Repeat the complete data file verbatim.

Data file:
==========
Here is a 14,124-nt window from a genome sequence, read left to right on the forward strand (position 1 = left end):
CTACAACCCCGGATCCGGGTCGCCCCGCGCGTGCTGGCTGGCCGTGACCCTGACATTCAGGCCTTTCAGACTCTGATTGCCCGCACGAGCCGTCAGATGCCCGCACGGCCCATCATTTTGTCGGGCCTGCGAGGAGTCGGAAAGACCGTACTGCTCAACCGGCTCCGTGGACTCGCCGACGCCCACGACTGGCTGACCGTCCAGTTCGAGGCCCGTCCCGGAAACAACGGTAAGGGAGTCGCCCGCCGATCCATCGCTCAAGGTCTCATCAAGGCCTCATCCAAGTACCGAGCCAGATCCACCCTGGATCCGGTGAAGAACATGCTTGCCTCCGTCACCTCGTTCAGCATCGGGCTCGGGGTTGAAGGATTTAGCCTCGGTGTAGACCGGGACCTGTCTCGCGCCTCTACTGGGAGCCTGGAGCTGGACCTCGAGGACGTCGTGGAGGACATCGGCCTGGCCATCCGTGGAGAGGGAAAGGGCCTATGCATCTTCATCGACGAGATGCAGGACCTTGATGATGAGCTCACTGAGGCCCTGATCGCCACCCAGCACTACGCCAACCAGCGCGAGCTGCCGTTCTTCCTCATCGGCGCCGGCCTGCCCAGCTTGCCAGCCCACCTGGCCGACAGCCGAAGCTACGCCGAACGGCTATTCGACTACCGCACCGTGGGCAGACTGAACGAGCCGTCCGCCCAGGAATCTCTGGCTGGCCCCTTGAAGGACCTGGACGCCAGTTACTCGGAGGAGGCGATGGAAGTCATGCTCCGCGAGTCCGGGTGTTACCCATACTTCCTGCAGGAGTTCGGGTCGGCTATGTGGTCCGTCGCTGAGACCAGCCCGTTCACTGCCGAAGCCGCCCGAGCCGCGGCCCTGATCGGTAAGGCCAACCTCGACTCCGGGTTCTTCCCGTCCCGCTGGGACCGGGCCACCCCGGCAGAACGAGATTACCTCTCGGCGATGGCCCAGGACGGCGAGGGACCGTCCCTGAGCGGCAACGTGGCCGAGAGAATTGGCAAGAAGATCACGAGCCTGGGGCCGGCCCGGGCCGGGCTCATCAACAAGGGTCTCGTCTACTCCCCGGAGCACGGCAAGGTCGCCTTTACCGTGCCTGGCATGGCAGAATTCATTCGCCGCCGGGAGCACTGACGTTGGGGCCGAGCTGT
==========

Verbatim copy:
Here is a 14,124-nt window from a genome sequence, read left to right on the forward strand (position 1 = left end):
CTACAACCCCGGATCCGGGTCGCCCCGCGCGTGCTGGCTGGCCGTGACCCTGACATTCAGGCCTTTCAGACTCTGATTGCCCGCACGAGCCGTCAGATGCCCGCACGGCCCATCATTTTGTCGGGCCTGCGAGGAGTCGGAAAGACCGTACTGCTCAACCGGCTCCGTGGACTCGCCGACGCCCACGACTGGCTGACCGTCCAGTTCGAGGCCCGTCCCGGAAACAACGGTAAGGGAGTCGCCCGCCGATCCATCGCTCAAGGTCTCATCAAGGCCTCATCCAAGTACCGAGCCAGATCCACCCTGGATCCGGTGAAGAACATGCTTGCCTCCGTCACCTCGTTCAGCATCGGGCTCGGGGTTGAAGGATTTAGCCTCGGTGTAGACCGGGACCTGTCTCGCGCCTCTACTGGGAGCCTGGAGCTGGACCTCGAGGACGTCGTGGAGGACATCGGCCTGGCCATCCGTGGAGAGGGAAAGGGCCTATGCATCTTCATCGACGAGATGCAGGACCTTGATGATGAGCTCACTGAGGCCCTGATCGCCACCCAGCACTACGCCAACCAGCGCGAGCTGCCGTTCTTCCTCATCGGCGCCGGCCTGCCCAGCTTGCCAGCCCACCTGGCCGACAGCCGAAGCTACGCCGAACGGCTATTCGACTACCGCACCGTGGGCAGACTGAACGAGCCGTCCGCCCAGGAATCTCTGGCTGGCCCCTTGAAGGACCTGGACGCCAGTTACTCGGAGGAGGCGATGGAAGTCATGCTCCGCGAGTCCGGGTGTTACCCATACTTCCTGCAGGAGTTCGGGTCGGCTATGTGGTCCGTCGCTGAGACCAGCCCGTTCACTGCCGAAGCCGCCCGAGCCGCGGCCCTGATCGGTAAGGCCAACCTCGACTCCGGGTTCTTCCCGTCCCGCTGGGACCGGGCCACCCCGGCAGAACGAGATTACCTCTCGGCGATGGCCCAGGACGGCGAGGGACCGTCCCTGAGCGGCAACGTGGCCGAGAGAATTGGCAAGAAGATCACGAGCCTGGGGCCGGCCCGGGCCGGGCTCATCAACAAGGGTCTCGTCTACTCCCCGGAGCACGGCAAGGTCGCCTTTACCGTGCCTGGCATGGCAGAATTCATTCGCCGCCGGGAGCACTGACGTTGGGGCCGAGCTGT